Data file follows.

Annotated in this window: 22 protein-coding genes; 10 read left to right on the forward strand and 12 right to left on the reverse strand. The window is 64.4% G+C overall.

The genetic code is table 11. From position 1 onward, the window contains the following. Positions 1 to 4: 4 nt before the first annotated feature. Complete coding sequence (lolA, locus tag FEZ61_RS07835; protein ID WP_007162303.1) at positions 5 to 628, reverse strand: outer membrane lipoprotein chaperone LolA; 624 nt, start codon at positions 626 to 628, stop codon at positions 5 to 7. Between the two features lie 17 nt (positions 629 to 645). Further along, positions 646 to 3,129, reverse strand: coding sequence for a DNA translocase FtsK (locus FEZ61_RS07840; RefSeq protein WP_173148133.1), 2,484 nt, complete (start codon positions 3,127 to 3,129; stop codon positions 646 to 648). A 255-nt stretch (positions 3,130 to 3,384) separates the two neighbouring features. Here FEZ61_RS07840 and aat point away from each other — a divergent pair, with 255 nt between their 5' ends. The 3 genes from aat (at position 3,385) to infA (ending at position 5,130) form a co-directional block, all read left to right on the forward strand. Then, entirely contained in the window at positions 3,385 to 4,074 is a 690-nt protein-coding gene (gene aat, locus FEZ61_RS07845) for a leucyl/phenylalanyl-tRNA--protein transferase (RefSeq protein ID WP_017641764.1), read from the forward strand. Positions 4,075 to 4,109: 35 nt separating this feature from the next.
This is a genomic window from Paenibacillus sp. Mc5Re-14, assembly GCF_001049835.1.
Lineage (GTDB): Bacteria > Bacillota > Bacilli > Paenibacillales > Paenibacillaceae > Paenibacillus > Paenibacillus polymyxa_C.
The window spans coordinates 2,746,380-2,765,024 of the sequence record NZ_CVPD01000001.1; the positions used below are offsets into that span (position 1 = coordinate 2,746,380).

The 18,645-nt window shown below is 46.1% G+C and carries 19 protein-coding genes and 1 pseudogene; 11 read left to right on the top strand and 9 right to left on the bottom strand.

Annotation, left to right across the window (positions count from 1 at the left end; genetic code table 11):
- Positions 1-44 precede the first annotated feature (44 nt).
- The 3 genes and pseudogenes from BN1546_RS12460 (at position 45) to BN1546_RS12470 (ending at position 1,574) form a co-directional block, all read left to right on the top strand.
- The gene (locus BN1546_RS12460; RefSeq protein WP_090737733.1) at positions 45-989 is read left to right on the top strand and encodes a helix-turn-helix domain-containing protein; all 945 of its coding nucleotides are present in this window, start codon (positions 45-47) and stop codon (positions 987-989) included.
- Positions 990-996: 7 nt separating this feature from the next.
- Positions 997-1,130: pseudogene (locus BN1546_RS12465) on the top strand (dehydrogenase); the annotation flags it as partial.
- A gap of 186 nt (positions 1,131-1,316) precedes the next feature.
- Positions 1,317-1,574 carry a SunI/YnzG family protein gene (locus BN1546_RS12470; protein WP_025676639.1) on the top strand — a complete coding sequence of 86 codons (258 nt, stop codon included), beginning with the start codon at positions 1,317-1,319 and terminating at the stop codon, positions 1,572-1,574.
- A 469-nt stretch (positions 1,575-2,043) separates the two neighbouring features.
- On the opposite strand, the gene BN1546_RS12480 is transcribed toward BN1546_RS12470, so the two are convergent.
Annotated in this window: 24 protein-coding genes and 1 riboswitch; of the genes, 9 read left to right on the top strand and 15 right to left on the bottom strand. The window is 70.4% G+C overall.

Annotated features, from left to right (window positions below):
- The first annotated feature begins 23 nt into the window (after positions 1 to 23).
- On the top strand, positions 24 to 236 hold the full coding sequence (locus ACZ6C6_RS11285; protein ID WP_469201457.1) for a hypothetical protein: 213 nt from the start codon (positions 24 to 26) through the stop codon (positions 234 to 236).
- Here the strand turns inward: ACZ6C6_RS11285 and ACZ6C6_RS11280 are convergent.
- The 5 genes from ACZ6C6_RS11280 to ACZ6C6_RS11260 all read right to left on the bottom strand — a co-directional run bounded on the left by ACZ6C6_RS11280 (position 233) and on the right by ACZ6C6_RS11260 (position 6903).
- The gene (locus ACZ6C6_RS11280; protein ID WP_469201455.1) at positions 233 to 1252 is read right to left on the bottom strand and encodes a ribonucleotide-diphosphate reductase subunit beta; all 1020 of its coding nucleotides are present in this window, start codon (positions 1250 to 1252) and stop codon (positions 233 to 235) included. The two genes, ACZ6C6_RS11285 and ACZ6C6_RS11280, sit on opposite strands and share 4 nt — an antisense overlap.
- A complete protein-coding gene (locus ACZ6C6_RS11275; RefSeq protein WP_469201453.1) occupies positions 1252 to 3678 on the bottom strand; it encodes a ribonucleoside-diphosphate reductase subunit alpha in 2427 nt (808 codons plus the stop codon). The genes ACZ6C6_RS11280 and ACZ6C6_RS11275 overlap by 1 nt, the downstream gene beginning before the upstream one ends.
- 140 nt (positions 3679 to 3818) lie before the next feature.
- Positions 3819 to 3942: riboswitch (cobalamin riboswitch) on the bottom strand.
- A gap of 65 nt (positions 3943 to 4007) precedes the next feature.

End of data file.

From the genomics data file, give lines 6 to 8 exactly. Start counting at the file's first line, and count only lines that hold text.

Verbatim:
The 18,645-nt window shown below is 46.1% G+C and carries 19 protein-coding genes and 1 pseudogene; 11 read left to right on the top strand and 9 right to left on the bottom strand.

Annotation, left to right across the window (positions count from 1 at the left end; genetic code table 11):
- Positions 1-44 precede the first annotated feature (44 nt).